Preview: "Halep Hears a Who" (Horton Hears a Who!, 1954)
1: "Mugu on the Loose" (Dr.Seuss on the Loose, 1973 [CBS TV])
1.5: "The Cat in the Hat Comes Back" (The Cat in the Hat Comes Back, 1958)
2: "Thing One and Thing Two" (The Cat in the Hat, 1957)
3: "The 500 Hats of Svetlana Kuznetsova" (The 500 Hats of Bartholomew Cubbins, 1938)
4: "Hop on Pop" (Hop on Pop, 1963)
5: "You'll Miss the Best Things If You Keep Your Eyes Shut" (I Can Read with My Eyes Shut, 1978)
6: "A Czech Maiden is Faithful One-Hundred Percent" (Horton Hatches the Egg, 1940)
6.5: "Lists-a-Paleussical" (Seussical, 2000 [Broadway])
7: "One Fish Two Fish Red Fish Blue Fish!" (One Fish, Two Fish, Red Fish, Blue Fish, 1960)
8: "Daisy-Head Maiden" (Daisy-Head Mayzie, 1995/2016)
8.5: "The Waiting Place" (Oh, the Place You'll Go!, 1990)

All for Night 8. More tomorrow.


Blogger colt13 said...


I know I have a habit of comparing Thiem and Svitolina, but they both let one get away yesterday.

I missed this from two weeks ago, but Rittner is stepping down as Fed Cup Captain, to be replaced by former ATP player, and former coach of Anastasia Myskina, Jens Gerlach.

4 good QF matches. All are 51/49 matches.
Vandeweghe over Pliskova. The balls have been bouncing high for Vandeweghe. Although if Pliskova can get the serve clicking early, it should be fun. Thinking 7-6, 7-5.

Venus over Petra. Petra has been in better form, but Venus has been peaking for the slams. Assume she scrapes by.

Sevastova over Stephens. Most likely to be the one that goes 3. Sevastova wears people down, but Stephens has the better "A" game.

Kanepi over Keys. 8 out of 10 times, I would pick keys, but going with the veteran over the "youngster". I tease, because at 22, it is her 6th MD here. Should be about 80 breaks here. Realistically about 15.

Stat of the Day- 197- Career high ranking for Lina Stanciute, the highest ever ranking for a Lithuanian woman.

You had to know this was coming. With Latvia and Estonia doing so well, why not look at the neglected Baltic member, at least for tennis.

Lithuania needs their tennis version of Sarunas Marciulionis, the basketball player who was a trailblazer in regards for foreign players making it in the NBA. So important that he is in the Hall of Fame, although he only played 7 seasons, and avg 13 ppg.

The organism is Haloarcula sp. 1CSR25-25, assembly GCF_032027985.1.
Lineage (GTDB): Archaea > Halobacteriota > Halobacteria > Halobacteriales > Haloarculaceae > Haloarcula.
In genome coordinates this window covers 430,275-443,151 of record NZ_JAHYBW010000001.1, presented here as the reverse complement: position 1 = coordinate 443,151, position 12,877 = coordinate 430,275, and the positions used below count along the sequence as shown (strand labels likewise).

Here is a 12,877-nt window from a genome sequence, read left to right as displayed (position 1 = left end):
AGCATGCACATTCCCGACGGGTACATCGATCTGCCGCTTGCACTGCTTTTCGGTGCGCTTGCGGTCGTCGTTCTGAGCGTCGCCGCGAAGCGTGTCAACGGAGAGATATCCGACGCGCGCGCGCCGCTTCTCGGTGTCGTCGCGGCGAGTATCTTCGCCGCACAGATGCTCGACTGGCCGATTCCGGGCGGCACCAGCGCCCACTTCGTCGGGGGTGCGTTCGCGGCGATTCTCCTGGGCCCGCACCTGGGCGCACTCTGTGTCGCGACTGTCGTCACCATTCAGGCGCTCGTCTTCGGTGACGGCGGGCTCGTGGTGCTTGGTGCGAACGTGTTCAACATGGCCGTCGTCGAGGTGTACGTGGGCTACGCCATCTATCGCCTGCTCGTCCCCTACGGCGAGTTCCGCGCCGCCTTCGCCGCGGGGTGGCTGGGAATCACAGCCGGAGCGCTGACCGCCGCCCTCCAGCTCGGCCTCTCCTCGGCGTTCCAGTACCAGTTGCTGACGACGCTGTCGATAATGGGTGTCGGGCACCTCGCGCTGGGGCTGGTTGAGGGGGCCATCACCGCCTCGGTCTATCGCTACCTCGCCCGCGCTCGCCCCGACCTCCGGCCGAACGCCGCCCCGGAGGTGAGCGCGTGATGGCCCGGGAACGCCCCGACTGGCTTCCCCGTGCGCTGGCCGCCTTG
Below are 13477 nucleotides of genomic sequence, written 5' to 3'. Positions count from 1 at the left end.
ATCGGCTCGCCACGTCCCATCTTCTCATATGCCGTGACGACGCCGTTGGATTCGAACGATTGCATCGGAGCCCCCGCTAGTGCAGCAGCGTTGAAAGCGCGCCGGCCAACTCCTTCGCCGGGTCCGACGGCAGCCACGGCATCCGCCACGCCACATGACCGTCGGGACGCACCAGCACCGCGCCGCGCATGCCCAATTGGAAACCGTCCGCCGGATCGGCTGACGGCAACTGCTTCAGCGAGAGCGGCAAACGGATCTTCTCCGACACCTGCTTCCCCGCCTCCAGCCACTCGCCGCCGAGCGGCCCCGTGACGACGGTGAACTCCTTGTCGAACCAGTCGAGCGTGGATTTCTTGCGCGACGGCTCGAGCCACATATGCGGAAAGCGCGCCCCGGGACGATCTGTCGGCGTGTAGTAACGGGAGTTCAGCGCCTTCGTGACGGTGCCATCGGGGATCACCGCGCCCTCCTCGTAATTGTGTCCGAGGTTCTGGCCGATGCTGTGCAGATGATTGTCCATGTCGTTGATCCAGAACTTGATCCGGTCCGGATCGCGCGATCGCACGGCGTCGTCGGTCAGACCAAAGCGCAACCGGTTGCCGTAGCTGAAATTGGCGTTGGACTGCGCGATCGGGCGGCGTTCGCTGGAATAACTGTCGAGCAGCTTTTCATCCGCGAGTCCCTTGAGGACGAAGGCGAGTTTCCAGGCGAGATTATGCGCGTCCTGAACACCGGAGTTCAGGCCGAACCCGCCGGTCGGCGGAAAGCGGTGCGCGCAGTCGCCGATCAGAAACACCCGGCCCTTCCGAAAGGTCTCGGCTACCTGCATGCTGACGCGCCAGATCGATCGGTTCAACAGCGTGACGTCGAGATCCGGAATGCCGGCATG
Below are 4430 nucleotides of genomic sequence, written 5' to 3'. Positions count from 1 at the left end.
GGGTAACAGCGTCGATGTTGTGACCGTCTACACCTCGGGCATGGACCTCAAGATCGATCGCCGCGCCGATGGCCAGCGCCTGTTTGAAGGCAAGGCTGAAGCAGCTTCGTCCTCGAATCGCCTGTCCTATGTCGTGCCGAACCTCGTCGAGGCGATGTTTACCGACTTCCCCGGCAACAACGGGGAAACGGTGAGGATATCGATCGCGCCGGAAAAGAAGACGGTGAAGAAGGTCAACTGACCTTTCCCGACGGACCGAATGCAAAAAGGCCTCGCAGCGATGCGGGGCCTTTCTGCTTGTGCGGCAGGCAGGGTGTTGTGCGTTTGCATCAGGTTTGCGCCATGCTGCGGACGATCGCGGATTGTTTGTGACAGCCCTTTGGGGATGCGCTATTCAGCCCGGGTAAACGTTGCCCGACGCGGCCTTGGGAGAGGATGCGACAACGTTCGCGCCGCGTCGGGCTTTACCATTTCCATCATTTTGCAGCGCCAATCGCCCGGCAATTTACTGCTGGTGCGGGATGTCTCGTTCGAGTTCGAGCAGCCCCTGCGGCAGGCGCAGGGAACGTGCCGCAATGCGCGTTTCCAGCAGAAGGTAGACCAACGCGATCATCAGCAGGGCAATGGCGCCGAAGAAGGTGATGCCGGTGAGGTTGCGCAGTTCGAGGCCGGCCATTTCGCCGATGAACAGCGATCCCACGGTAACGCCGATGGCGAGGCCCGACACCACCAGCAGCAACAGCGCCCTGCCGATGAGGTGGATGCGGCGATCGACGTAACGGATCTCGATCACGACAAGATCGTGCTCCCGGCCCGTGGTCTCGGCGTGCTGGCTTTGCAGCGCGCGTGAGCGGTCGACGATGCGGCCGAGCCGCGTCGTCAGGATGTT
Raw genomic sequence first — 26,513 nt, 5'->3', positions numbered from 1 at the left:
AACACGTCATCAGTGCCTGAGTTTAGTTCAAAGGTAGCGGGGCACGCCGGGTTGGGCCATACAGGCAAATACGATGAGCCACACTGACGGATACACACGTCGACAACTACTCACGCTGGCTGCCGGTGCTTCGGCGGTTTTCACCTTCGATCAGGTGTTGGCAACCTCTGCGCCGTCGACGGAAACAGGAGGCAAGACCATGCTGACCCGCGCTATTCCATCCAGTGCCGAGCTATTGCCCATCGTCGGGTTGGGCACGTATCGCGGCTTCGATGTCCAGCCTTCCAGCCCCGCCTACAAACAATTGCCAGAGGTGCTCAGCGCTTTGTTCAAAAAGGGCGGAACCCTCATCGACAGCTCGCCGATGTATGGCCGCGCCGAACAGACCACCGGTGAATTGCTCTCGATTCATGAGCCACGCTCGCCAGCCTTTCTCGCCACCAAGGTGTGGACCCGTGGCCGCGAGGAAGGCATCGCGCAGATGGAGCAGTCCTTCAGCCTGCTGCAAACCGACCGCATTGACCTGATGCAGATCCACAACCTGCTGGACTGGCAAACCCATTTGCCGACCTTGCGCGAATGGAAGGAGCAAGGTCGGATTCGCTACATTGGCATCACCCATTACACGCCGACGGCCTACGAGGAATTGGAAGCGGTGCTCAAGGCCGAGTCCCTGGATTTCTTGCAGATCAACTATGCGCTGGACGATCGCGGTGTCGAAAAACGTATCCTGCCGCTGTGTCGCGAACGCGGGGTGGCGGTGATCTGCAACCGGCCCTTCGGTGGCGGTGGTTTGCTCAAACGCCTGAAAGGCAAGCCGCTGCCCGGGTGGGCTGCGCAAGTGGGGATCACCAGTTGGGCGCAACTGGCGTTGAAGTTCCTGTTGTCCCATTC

But it only takes one to change a generation. Sadly, they only have one player in the Top 1000. Joana Eidukonyte was ranked 720 2 months ago, which would have put her in front of Sloane Stephens, so there is hope.

To show how a generation changes, look no farther than the John Stephens (aka Sloane's dad) era New England Patriots. They had one winning record in the 6 years he was there, and the last one was 2-14. Those fans, similar to my Jaguars, led by Blake "Pick Six" Bortles, would have been happy reaching a Super Bowl. Then Tom Brady came along, and they have reached SEVEN in his time.

With Sevastova and Kanepi in the final 8, first time 2 Baltic States women have managed the feat at the same slam, it may be time for either Latvia or Estonia to get a WTA Tournament. Radwanska became big, and Poland got one. Wozniacki got big, and Denmark got one. Why not one of these two?

The bet would be on Estonia. Why? Because they have a facility in the Tallink Tennis Center that has already hosted Zonal Fed Cup play.

With a combination of Ostapenko, Sevastova, Kontaveit and Kanepi, it should be interesting to watch the Baltic States the next couple of years.

Tue Sep 05, 11:30:00 AM EDT  
Blogger Todd.Spiker said...

Speaking of the Patriots (and waaay off topic), I wish they'd go back to their old "Pat Patriot" helmet logos. So much better than the one they've had for a while now. They can't wear different helmets during the season anymore, though, so it'd have to be a full-time switch to white helmets, or use the old/updated logo on silver (which would still work).

Of course, I think the Chargers blew it by not going back to their old true powder blue uniforms when they did manage to do the right thing and return to the white helmets a while back. Should have stuck with the numbers on the side of the helmets they used in the "Throwback" phase, too.

So even a good move can still be screwed up.


Three Baltic state women in the Top 30, by the way. Impressive.

You're probably right on Tallinn, but you wonder if Riga might get one at some point. It's the Latvian capital city and, of course, Ostapenko's hometown. Maybe an indoor event at the Arena Riga, which seems to host almost everything else based on the lists.

As you noted, one player can change a lot. Ostapenko might be that player in this case.

Tue Sep 05, 01:15:00 PM EDT